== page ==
Trampoline anchor kit buying guide
Sebastian, self-taught DIY-er, Exeter177 guides
Anchoring a trampoline: stability and safety
Anchor kits are used for various reasons.
- They help to stabilise trampolines which can be relatively lightweight structures and may move under the weight of overenthusiastic bouncing. These kits serve to keep your equipment in place and, in turn, prevent accidents.
- According to specialists, the support provided by anchor kits can also extend the service life of the metal trampoline structure. Otherwise, the movement caused by each bounce can cause the metal structure to bend over time.
- Anchors also help to secure the trampoline to the ground and prevent it from blowing over in high winds. While a trampoline with a large diameter will be fairly heavy, its weight alone won’t hold it to the ground as the increased surface area makes it more likely to catch the wind and blow over.
Trampoline anchor kit parts
Trampoline anchor kits are similar to those used to secure tents. They are made up of various components.
- Ground anchors (also known as corkscrew stakes) are used to drive into the ground. They measure around 30 cm and must be screwed into the surface by hand. They usually feature a collar which secures the system when anchored in the ground. While often supplied in packs of four, you will need more for larger trampolines.
- Straps are used to attach the metal frame to the ground anchors. These straps usually measure at least one metre in length.
Installing a trampoline anchor kit
Here are a few handy tips for installing your ground anchors.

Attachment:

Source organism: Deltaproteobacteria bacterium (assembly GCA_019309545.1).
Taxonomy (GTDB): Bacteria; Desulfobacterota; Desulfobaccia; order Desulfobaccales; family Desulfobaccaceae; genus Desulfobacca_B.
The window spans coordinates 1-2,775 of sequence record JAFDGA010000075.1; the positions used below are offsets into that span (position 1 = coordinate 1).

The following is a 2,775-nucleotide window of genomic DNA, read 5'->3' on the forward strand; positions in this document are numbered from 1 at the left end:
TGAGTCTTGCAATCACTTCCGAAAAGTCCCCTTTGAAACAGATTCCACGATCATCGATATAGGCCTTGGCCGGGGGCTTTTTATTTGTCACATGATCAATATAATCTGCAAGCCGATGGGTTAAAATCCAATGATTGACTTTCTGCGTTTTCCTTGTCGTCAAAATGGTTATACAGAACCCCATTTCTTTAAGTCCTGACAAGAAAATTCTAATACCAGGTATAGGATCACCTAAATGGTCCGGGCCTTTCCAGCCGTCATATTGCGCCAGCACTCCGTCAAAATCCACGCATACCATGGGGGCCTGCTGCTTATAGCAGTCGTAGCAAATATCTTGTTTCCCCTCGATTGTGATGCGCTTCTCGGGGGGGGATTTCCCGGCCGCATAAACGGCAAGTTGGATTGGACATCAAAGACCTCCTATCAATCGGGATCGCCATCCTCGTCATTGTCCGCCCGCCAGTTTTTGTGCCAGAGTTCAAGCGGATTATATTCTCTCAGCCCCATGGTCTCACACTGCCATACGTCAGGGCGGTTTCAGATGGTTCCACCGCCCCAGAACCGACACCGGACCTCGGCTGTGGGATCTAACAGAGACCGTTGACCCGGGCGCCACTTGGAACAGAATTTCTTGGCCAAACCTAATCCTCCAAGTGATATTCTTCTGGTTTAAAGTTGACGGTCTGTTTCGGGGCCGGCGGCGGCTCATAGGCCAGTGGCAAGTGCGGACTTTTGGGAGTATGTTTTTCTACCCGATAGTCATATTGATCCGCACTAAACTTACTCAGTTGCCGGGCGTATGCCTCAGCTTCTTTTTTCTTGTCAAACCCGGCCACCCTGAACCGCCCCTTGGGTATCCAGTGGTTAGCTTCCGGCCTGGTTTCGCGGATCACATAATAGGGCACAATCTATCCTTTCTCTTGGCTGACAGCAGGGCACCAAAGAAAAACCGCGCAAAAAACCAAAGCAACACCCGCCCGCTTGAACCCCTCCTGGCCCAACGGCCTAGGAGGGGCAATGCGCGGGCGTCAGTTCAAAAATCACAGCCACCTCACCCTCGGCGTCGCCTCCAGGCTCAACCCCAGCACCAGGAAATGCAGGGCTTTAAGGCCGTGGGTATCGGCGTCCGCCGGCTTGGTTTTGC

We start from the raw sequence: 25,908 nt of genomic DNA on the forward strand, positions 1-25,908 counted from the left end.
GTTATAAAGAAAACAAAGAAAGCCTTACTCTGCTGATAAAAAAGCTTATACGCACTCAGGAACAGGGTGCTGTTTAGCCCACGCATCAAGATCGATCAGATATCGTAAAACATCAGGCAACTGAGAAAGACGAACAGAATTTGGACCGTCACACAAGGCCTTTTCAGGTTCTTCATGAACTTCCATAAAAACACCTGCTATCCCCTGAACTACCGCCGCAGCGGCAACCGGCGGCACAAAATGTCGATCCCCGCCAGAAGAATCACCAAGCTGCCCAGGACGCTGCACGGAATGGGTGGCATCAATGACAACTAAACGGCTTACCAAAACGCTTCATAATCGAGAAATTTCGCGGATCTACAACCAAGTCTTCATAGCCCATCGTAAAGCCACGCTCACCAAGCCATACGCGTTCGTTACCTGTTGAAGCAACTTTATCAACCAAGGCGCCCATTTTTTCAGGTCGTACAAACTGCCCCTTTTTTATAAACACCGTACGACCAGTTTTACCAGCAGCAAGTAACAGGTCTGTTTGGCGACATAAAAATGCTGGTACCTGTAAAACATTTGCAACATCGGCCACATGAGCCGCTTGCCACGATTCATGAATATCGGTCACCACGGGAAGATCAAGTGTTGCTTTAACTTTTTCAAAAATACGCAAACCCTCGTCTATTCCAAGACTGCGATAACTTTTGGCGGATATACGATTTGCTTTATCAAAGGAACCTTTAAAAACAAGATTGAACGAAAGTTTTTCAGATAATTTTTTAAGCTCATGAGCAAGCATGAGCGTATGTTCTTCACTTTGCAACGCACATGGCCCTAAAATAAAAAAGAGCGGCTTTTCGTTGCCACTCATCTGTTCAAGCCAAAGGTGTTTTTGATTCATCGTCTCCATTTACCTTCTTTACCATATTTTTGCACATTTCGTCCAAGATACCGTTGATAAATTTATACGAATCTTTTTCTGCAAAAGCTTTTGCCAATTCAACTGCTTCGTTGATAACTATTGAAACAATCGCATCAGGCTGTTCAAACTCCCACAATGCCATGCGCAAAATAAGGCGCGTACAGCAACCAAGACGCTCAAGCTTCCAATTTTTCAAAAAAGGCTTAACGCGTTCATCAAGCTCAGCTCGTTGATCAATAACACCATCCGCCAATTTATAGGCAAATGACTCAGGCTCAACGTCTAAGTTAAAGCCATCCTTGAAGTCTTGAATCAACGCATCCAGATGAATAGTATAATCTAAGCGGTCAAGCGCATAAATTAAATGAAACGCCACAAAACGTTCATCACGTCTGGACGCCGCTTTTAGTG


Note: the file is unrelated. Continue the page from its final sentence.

- Ground anchors should be driven into soft, dry ground . You should bear this in mind when deciding where to set up your trampoline.
- Sometimes, the ground may be too hard to insert the anchors. It is not advisable to hammer your anchors into the ground as you may damage the collar. However, you can dig holes wherever you want to insert the anchors then pour some water into the holes. You should then wait until the water seeps into the soil before screwing in the anchors by hand.
More informationFor more information on trampolines and related accessories, check out the following guides from our editors:
Sebastian, self-taught DIY-er, Exeter 177 guides écrits
Redo a roof with wooden beams? Check.
Advise Mister everybody in the DIY shop? Check.
Redo the bathroom plumbing? Check.
Fit together, build the walls, paint a partition, throw my hammer in a rage thinking that it will fix the problem? Check.
The DIY motto ? Learning is better than delegating… well, it's also a question about your wallet! The satisfaction? The beer at the end of the job!
What do the best have in common? The influence of Gyro Gearloose, Mac Gyver and Carol Smiley depending on your generation, a good dose of curiosity, a average hand-eye coordination and a taste for risks… and if it doesn't work, try again! Advise you? I'll do my best!